The flooding in Barberton, triggered by heavy rain over the weekend, provides the latest example of why Summit County needs a comprehensive and coordinated approach to stormwater. Many communities, households and businesses have experienced such disruption, damage and expense over the years. Local governments have responded. Yet they have done so on their own for the most part. That has not come close to addressing adequately the problem.

A better strategy is needed to relieve those in vulnerable areas from the misery now afflicting many in Barberton.

On Monday, County Council members will continue weighing a promising idea from the most recent Charter Review Commission. It has called for a charter amendment to create a county Storm Water Management Commission. The eight-member commission, involving the county executive, engineer, council president and representatives of cities, villages and townships, would become the vehicle for achieving what has proved elusive -- a coherent and effective response to chronic flooding.

The council would do well to advance the proposal to the ballot, giving voters their say.

Why not establish the commission through an ordinance, as some council members and other county officials prefer? It is a logical step. The concern is that it has been tried. As Jeffrey Snell, an attorney from Sagamore Hills, charter review commission member and a leading advocate for the proposed amendment, points out, the county acted 23 years ago in the wake of a study, “Reinventing Storm Water Management in Summit County.” The County Council required officials to report every six months on their progress putting together an overall plan.

Imagine the trouble that would have been avoided if county leaders had followed up. Unfortunately, little "reinventing" happened, those reports failing to materialize. Thus, Snell and other proponents see the charter route as arriving at the clout necessary to deliver. If voters approve the measure, the challenge will not be as easy, politically, to put aside.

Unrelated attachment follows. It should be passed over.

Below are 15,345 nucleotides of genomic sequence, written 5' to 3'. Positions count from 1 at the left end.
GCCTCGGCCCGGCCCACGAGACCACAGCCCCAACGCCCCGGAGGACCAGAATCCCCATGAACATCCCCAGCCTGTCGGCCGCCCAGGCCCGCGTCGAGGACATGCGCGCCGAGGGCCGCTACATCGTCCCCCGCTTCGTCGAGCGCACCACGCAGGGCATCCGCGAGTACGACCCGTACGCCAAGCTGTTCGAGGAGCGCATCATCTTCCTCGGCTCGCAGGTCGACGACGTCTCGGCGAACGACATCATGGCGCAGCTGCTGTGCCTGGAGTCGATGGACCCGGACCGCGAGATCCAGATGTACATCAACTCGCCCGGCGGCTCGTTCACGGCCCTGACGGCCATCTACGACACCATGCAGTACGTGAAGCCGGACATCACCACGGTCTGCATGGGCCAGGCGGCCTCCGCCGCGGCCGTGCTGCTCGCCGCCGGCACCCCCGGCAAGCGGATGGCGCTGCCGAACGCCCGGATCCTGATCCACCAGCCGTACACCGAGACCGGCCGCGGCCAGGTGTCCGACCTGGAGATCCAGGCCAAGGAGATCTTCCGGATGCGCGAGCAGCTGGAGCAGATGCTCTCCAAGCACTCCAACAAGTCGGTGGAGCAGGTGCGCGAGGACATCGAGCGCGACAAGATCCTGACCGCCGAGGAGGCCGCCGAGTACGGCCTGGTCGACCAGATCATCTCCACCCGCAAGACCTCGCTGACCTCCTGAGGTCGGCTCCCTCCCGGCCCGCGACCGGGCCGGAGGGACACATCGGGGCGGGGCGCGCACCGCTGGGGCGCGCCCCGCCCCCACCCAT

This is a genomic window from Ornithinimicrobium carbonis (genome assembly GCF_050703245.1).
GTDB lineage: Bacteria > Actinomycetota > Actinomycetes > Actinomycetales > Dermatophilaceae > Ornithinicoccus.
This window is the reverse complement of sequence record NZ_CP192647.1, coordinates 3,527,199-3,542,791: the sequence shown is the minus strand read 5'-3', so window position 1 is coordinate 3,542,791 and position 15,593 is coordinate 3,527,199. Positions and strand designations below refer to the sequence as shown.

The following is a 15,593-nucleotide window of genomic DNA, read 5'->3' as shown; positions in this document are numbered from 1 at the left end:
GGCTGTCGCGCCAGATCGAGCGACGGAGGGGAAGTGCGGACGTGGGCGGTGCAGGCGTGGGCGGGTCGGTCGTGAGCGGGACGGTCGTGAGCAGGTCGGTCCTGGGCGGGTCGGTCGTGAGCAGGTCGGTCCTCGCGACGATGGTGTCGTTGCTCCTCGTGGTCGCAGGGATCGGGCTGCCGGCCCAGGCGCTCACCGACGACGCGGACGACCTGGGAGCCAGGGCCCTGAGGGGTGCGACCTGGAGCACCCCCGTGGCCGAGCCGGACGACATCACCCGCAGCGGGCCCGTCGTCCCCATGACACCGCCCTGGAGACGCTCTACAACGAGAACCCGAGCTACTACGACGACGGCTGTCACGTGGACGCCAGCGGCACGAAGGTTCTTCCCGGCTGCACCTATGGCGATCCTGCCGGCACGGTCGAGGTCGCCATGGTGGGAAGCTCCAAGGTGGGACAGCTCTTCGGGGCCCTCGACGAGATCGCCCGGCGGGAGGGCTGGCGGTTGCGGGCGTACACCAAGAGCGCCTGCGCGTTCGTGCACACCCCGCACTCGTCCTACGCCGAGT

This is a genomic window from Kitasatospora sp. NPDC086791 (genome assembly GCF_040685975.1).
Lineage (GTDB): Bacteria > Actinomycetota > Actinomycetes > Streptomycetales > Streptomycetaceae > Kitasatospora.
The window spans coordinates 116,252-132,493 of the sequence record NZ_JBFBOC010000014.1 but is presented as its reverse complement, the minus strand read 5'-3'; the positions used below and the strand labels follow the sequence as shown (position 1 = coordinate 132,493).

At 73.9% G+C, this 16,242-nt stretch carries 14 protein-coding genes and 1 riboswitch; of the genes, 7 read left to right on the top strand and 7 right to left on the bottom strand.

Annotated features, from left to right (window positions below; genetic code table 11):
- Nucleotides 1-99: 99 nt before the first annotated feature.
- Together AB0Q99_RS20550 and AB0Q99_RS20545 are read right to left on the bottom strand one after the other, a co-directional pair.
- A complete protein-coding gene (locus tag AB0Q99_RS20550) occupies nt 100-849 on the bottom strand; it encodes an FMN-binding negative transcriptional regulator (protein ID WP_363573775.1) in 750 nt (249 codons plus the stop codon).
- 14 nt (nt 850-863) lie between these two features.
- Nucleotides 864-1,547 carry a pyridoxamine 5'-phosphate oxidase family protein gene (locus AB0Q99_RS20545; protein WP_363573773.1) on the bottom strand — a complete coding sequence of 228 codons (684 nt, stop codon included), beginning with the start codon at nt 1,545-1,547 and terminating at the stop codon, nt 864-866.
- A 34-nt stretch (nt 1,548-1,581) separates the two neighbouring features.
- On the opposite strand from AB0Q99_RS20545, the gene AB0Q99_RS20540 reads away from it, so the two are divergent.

The empty response goes to the difficulty in getting communities to coalesce around a single plan, even as the flow of water reminds repeatedly that it knows no boundaries. The county engineer has put together a voluntary plan for improved stormwater management. The past two years, just Bath Township has signed up, and it did so largely to stay clear of the requirements involved in a larger conservancy district.

The county prosecutor’s office cautions that the county does not have the authority to set fees for municipalities, posing an obstacle to generating funding for planning and projects. Yet that challenge hardly is insurmountable. For instance, Lake County has made arrangements with communities in developing its coordinated and successful plan. Other areas have taken similar steps. It can be done here, where many communities already have set their own fees.

The reality is that each community can do just so much when the source of the trouble sits in the community next door or the next one over. Something comprehensive is required. Again, that could come in the form of an ordinance. At the same time, it is fair to ask: How many years will pass with more episodes like the flooding in Barberton, its affected residents deserving the equivalent of disaster relief?

An amendment creating a Storm Water Management Commission wouldn’t clutter the charter. Given the extent and persistence of the problem, such a commission is fitting. After all, the thinking behind the charter is about giving the county more tools to take up challenges for the short term and the long term. So let voters add their voice, with the thought that approval of the proposed charter amendment will translate to sustained attention and real action.